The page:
Last week I was pleased to speak to the Rural Philanthropy Conference. They are a set of private and community foundations that identify problems and issues facing rural America and seek to improve the areas through foundation investments. They want to do good works and see the lives of rural peoples improve.
There was discussion about what “rural” really means. It is fair to say that rurality as a concept has for years been derived from first identifying various types of urban areas. In that sense, rural areas are residual to urban areas; everything that’s not urban is rural.
For example, looking at the area around Peoria, Illinois, illustrates the problem (see graphic). If we use the city limits of Peoria as the urban unit, then we deduce more land as rural adjacent to it. If we identify land use patterns, then we bring into a Peoria urban area more space, mainly suburban ring areas. If we use commuting patterns and other data to describe a cohesive economic center, then the rural fringe shrinks even more.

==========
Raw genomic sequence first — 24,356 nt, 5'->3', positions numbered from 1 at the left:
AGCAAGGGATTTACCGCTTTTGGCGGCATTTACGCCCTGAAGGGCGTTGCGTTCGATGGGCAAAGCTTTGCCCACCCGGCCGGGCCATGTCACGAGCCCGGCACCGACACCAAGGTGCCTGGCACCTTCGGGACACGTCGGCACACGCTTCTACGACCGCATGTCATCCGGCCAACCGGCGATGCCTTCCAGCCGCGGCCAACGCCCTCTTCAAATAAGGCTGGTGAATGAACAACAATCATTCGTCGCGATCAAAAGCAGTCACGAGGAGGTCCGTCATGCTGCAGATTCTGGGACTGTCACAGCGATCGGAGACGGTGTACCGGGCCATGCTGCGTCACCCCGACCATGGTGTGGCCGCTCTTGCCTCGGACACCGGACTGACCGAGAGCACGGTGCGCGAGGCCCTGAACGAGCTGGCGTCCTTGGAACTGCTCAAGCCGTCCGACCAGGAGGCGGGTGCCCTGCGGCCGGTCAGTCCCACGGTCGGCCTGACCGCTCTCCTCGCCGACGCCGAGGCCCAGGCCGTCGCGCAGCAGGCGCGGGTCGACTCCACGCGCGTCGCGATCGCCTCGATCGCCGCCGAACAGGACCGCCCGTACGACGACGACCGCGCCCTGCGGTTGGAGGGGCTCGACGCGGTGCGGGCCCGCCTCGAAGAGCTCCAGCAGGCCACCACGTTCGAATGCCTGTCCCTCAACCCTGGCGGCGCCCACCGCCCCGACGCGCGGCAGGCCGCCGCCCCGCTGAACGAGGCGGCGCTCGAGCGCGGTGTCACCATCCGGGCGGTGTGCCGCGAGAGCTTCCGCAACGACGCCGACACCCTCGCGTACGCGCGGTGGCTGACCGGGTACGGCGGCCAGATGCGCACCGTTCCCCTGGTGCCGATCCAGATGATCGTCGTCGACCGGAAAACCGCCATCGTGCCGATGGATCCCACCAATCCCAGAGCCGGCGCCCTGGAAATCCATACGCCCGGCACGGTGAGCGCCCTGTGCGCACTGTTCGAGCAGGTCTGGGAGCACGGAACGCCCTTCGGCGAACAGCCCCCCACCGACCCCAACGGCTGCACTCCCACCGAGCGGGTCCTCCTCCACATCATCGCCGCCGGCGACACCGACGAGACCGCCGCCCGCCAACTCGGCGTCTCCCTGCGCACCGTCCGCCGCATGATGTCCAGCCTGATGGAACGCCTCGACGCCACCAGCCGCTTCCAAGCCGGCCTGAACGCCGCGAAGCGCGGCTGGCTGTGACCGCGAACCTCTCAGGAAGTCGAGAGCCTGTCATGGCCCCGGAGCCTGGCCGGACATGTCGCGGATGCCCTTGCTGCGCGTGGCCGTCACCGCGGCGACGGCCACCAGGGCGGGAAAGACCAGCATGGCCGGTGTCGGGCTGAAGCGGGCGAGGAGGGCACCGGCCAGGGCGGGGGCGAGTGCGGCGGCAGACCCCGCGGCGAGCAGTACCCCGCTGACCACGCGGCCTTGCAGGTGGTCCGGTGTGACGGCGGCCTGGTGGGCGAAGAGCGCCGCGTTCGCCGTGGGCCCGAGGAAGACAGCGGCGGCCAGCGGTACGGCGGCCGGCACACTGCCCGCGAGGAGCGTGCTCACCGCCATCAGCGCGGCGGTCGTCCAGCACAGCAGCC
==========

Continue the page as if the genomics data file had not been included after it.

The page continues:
So, “urbanicity” (and thus “rurality”) is currently defined by various combinations of civil jurisdictions, population density, land use and economic notions.